MIAMI, Oct. 15 (UPI) -- The head of Cuba's military recently visited Syria with soldiers, lending to speculation that Cuba may deploy ground troops in the conflict recently joined by Russia.
The University of Miami's Institute for Cuban and Cuban-American Studies on Tuesday revealed that Gen. Leopoldo Cintra Frias, minister of the Cuban Revolutionary Armed Forces, visited Syria with a group of Cuban military personnel in support of Syrian President Bashar al-Assad.
The institute believes the Cuban military will aid Syrian and Russian efforts to combat Syrian President Bashar al-Assad's enemies, including several rebel groups and the Islamic State, also known as ISIL, Daesh or ISIS.
"The Cuban military contingent will be primarily deployed in Syria manning Russian tanks provided to Assad by the Russians," the institute said in a statement. "It will also operate as a military force against ISIS and other opponents of the Assad regime."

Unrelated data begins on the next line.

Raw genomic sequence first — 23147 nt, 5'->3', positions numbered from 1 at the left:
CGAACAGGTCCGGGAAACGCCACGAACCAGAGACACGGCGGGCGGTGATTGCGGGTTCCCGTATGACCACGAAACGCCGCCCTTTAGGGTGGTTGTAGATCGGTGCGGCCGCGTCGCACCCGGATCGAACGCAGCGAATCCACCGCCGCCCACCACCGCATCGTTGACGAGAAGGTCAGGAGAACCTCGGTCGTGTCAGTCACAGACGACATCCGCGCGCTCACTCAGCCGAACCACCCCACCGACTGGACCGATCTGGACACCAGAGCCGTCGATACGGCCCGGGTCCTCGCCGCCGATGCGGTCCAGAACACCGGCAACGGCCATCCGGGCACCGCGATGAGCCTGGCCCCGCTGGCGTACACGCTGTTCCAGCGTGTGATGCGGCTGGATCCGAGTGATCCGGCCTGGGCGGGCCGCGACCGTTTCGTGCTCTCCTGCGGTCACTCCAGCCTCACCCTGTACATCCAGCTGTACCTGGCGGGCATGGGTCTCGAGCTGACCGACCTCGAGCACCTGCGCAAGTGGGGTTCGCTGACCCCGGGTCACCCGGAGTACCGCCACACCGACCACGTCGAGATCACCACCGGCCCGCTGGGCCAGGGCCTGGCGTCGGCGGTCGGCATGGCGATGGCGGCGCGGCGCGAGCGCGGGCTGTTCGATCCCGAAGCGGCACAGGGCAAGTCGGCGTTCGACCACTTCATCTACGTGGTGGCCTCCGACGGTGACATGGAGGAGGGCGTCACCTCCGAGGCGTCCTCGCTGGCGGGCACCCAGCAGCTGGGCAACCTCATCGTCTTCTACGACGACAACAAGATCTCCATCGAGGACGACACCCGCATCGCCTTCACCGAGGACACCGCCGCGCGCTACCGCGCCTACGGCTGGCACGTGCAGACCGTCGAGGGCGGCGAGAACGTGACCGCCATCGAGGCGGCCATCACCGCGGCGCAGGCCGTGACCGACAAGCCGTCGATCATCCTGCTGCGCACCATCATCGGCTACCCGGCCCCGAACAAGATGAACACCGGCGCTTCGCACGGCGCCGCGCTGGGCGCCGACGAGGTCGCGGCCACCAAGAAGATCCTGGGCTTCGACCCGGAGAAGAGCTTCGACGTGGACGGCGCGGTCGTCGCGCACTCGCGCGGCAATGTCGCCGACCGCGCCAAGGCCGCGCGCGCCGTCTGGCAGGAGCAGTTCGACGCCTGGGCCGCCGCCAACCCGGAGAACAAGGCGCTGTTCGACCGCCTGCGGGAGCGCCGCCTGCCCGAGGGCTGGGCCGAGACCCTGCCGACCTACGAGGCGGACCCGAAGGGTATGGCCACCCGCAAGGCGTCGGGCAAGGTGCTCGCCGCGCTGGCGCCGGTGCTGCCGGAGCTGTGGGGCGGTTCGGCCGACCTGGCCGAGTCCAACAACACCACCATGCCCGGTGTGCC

An anonymous U.S. official confirmed to Fox News on Wednesday that Cuban paramilitary and special forces units were on the ground in Syria. The source also said Cuban troops may have trained in Russia before arriving in Syria on Russian planes.
Russia recently began conducting airstrikes to aid Assad, a long-time ally, against IS targets, but Russian military aircraft have also admittedly targeted rebel forces who oppose Assad's rule, including some rebels who the United States considers moderates.
More than 250,000 people have died and more than 4 million have been displaced by the Syrian civil war. A U.S.-led coalition has carried out airstrikes against Islamic State targets in Syria and Iraq for more than a year.
The Institute for Cuban and Cuban-American Studies said Cuba's involvement in the Syrian civil war in order to aid Russia has roots seen in history.
"This is not the first time that Cuban military personnel have been involved in international military missions in support of Russian objectives. In the 1970s, Cuba sent several hundred thousand troops to Angola and other African countries while the Soviets provided weapons to support African leaders attempting to gain power in their countries," the institute added. "In 1973, Cuba sent troops to Syria to support them in the Yom Kippur War against Israel. Cuba also sent military officers to observe Israeli military tactics and to advise Assad."